Jamf's Apple device management platform gets Google sign-on support

Posted:
in Mac Software edited March 28
Jamf's Apple device management platform is being upgraded with Google Cloud Identity support, letting corporate and educational users quickly access their Mac apps.

2018 MacBook Air


Users can log into a Mac with either Cloud Identity or G Suite credentials, Jamf said. Administrators can meanwhile create local accounts based on Cloud Identity users, and where permitted sync passwords with a directory. The technology also supports multi-factor authentication at the macOS login screen.

The upgrade is aimed mainly at schools, Jamf said, since Google Cloud is the primary identity provider in education. Google not only offers many multi-platform services, but has established a strong beachfront in educational hardware since Chromebooks are frequently cheaper than Macs, iPads, or Windows PCs, as well as being easier to administrate.

Cloud Identity authentication is said to be so seamless that people can immediately go from unboxing a Mac to login and app access.

In September last year Jamf jumped into identity authentication by acquiring NoMAD, suppliers of another Mac-focused option. NoMAD is available in both a free open-source version and in commercial deployments via Jamf Connect.

Comments

  • Reply 1 of 6
    chasmchasm Posts: 1,545member
    Jamf is okay with compromising your privacy. Got it.
    watto_cobra
  • Reply 2 of 6
    Seems as if Apple has just given up on the .edu market, especially K-12.  They've ceded the services to MS, Google, and others.  It's ironic considering their recent push towards services in the consumer market.  What could have been.  If only someone had thought beyond the hardware and planned a cohesive .edu experience.  Instead they let Google do it.  Too bad.
    watto_cobra
  • Reply 3 of 6
    gatorguygatorguy Posts: 20,618member
    chasm said:
    Jamf is okay with compromising your privacy. Got it.
    It couldn't be that you simply don't understand the whole Chromebooks in the Classroom concept, student privacy and enforcement of it, and therefor JAMF must not be concerned about security. Nah, it couldn't be that you just don't know.
    edited March 29 1STnTENDERBITS
  • Reply 4 of 6
    chasmchasm Posts: 1,545member
    gatorguy said:
    chasm said:
    Jamf is okay with compromising your privacy. Got it.
    It couldn't be that you simply don't understand the whole Chromebooks in the Classroom concept, student privacy and enforcement of it, and therefor JAMF must not be concerned about security. Nah, it couldn't be that you just don't know.
    It’s entirely possible that I need more eduction (#seewhatididthere) on how Chromebooks in the EDU section are a special exception to Google’s business model and are a walled garden of security and privacy. Fair enough.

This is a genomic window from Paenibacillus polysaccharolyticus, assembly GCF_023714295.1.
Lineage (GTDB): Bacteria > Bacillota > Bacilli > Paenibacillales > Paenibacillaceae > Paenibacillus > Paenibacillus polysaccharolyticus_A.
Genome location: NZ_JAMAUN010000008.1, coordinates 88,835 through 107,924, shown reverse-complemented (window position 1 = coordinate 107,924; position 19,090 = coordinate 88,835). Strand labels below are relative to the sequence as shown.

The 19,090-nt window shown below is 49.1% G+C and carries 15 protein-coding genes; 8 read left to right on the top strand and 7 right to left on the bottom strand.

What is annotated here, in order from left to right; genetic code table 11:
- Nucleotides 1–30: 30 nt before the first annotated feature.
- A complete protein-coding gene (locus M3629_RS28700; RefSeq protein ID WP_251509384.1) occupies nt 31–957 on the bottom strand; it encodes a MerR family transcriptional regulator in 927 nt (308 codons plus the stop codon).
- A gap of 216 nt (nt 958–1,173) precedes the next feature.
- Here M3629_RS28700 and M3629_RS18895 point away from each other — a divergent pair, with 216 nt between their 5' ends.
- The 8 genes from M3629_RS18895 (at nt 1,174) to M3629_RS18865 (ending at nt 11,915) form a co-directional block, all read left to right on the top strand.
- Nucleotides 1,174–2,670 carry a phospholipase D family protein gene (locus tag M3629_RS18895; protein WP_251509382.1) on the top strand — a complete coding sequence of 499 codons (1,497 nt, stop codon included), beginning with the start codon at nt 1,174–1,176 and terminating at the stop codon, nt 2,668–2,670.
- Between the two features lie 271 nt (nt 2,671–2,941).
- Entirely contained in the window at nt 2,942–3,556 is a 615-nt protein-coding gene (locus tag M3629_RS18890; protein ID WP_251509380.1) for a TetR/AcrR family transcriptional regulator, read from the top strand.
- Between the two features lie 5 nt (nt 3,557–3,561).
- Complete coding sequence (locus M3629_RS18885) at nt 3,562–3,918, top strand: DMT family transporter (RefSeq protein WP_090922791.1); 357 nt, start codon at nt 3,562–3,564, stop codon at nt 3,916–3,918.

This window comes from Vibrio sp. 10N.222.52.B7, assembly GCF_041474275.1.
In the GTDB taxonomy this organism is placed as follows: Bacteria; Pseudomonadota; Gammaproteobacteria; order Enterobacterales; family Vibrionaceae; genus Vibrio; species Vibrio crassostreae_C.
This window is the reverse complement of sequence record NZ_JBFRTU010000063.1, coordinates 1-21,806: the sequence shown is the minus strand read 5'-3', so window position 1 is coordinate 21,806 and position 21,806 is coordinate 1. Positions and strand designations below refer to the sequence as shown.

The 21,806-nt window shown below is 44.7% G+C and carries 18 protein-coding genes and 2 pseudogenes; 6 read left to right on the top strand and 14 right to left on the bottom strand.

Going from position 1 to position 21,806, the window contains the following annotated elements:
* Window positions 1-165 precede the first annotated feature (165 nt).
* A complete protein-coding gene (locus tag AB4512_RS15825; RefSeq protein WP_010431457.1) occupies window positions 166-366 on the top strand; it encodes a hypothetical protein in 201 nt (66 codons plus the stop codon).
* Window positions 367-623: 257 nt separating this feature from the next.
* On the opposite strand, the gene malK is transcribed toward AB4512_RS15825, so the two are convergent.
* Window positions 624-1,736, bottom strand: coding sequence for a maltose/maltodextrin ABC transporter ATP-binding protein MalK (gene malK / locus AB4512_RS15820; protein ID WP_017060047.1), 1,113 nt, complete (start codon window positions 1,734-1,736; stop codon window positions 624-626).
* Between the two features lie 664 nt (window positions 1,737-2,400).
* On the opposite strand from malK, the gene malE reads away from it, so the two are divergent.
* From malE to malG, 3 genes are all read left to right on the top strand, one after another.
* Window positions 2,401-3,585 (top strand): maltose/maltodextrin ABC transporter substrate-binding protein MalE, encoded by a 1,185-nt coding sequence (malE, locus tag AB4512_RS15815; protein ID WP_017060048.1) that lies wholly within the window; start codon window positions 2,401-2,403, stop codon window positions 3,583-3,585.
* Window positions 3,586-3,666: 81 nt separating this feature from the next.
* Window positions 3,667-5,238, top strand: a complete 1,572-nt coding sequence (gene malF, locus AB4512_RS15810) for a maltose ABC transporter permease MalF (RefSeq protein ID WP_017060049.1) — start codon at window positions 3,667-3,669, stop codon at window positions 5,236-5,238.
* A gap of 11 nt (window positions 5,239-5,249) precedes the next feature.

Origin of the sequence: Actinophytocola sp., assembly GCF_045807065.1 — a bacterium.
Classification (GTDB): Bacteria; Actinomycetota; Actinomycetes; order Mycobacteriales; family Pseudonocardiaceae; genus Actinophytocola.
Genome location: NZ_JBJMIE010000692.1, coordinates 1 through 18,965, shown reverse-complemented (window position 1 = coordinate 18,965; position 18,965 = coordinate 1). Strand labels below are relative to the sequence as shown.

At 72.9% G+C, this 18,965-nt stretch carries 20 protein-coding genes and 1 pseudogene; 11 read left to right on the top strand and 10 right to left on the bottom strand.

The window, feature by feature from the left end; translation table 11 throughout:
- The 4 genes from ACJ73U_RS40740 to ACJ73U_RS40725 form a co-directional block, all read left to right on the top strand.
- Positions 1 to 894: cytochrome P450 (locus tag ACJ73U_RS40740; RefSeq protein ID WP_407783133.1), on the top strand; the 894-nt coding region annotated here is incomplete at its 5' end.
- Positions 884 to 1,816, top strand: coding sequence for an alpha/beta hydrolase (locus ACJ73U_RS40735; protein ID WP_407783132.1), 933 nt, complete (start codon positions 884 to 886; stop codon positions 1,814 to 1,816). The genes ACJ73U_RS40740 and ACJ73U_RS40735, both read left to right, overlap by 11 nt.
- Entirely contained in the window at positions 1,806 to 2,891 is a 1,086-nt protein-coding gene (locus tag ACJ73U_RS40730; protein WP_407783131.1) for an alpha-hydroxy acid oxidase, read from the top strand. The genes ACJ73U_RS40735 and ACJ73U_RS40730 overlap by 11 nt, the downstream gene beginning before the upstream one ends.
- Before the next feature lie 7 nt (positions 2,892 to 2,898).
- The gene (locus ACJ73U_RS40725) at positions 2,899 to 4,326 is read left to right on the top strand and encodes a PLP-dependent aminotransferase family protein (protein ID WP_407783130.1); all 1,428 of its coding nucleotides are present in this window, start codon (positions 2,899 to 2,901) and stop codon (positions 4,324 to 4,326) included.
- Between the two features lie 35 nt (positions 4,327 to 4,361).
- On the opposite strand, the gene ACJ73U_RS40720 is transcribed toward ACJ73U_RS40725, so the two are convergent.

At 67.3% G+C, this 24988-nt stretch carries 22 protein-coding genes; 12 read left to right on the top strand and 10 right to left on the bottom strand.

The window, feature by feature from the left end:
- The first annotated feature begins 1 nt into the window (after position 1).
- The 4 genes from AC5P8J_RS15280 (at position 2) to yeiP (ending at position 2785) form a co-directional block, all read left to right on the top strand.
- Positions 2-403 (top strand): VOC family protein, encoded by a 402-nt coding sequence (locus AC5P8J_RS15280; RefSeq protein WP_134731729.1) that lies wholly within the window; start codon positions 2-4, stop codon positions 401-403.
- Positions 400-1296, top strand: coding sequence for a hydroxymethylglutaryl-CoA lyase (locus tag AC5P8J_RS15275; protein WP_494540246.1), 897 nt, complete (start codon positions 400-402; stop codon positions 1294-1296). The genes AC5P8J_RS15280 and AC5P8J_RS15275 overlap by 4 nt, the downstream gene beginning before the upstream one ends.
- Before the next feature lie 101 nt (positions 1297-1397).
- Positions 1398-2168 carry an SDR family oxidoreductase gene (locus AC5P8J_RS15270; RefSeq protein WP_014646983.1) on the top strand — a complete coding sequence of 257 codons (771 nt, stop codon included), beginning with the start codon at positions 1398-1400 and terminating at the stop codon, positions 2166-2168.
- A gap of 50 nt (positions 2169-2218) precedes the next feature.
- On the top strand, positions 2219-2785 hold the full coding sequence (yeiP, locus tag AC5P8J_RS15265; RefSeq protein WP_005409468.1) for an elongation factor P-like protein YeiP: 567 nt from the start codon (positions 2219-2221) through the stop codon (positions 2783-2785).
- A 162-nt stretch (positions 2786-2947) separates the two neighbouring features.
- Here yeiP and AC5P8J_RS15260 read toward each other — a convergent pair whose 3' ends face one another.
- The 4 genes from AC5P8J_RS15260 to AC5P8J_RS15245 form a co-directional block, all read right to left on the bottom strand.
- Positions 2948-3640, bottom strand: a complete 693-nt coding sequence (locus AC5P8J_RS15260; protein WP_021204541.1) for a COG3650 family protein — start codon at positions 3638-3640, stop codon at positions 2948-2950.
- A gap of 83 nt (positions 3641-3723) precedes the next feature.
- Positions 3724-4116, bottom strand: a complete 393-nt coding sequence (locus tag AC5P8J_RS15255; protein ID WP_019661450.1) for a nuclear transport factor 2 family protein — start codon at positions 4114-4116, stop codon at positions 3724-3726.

But I do know what Google’s business model is, and what it depends on, so until I can be convinced otherwise, colour me highly skeptical that creating an education environment that is highly dependent on Google-only apps and an OS run by Google that for non-students trafficks heavily in information harvesting, targeting, sale, and manipulation is some kind of special exception for Google.

    I’m also very aware of Google’s single-sign-in track record for security, not all that different from Facebook’s. Single-sign-in across multiple disparate and separate websites/services is a very bad idea, generally speaking.
    edited March 29 watto_cobra
  • Reply 5 of 6
    gatorguygatorguy Posts: 20,618member
    chasm said:
    gatorguy said:
    chasm said:
    Jamf is okay with compromising your privacy. Got it.
    It couldn't be that you simply don't understand the whole Chromebooks in the Classroom concept, student privacy and enforcement of it, and therefor JAMF must not be concerned about security. Nah, it couldn't be that you just don't know.
    It’s entirely possible that I need more eduction (#seewhatididthere) on how Chromebooks in the EDU section are a special exception to Google’s business model and are a walled garden of security and privacy. Fair enough.

    But I do know what Google’s business model is, and what it depends on, so until I can be convinced otherwise, colour me highly skeptical that creating an education environment that is highly dependent on Google-only apps and an OS run by Google that for non-students trafficks heavily in information harvesting, targeting, sale, and manipulation is some kind of special exception for Google.

    I’m also very aware of Google’s single-sign-in track record for security, not all that different from Facebook’s. Single-sign-in across multiple disparate and separate websites/services is a very bad idea, generally speaking.
    Education sign-ins are not typical user sign-ins. If a high school student has a Google account they cannot use that as their school account. They are separate unconnected things. 

    It's pretty easy, even quick, to find about the details on Google accounts for education. 
    The FAQ's are here, along with links to the legal documents:
    https://edu.google.com/training-support/privacy-security/?modal_active=none
  • Reply 6 of 6
    gatorguygatorguy Posts: 20,618member
    chasm said:
    gatorguy said:
    chasm said:
    Jamf is okay with compromising your privacy. Got it.
    It couldn't be that you simply don't understand the whole Chromebooks in the Classroom concept, student privacy and enforcement of it, and therefor JAMF must not be concerned about security. Nah, it couldn't be that you just don't know.
    ... colour me highly skeptical that creating an education environment that is highly dependent on Google-only apps and an OS run by Google that for non-students trafficks heavily in information harvesting, targeting, sale, and manipulation is some kind of special exception for Google.
    Corrected.
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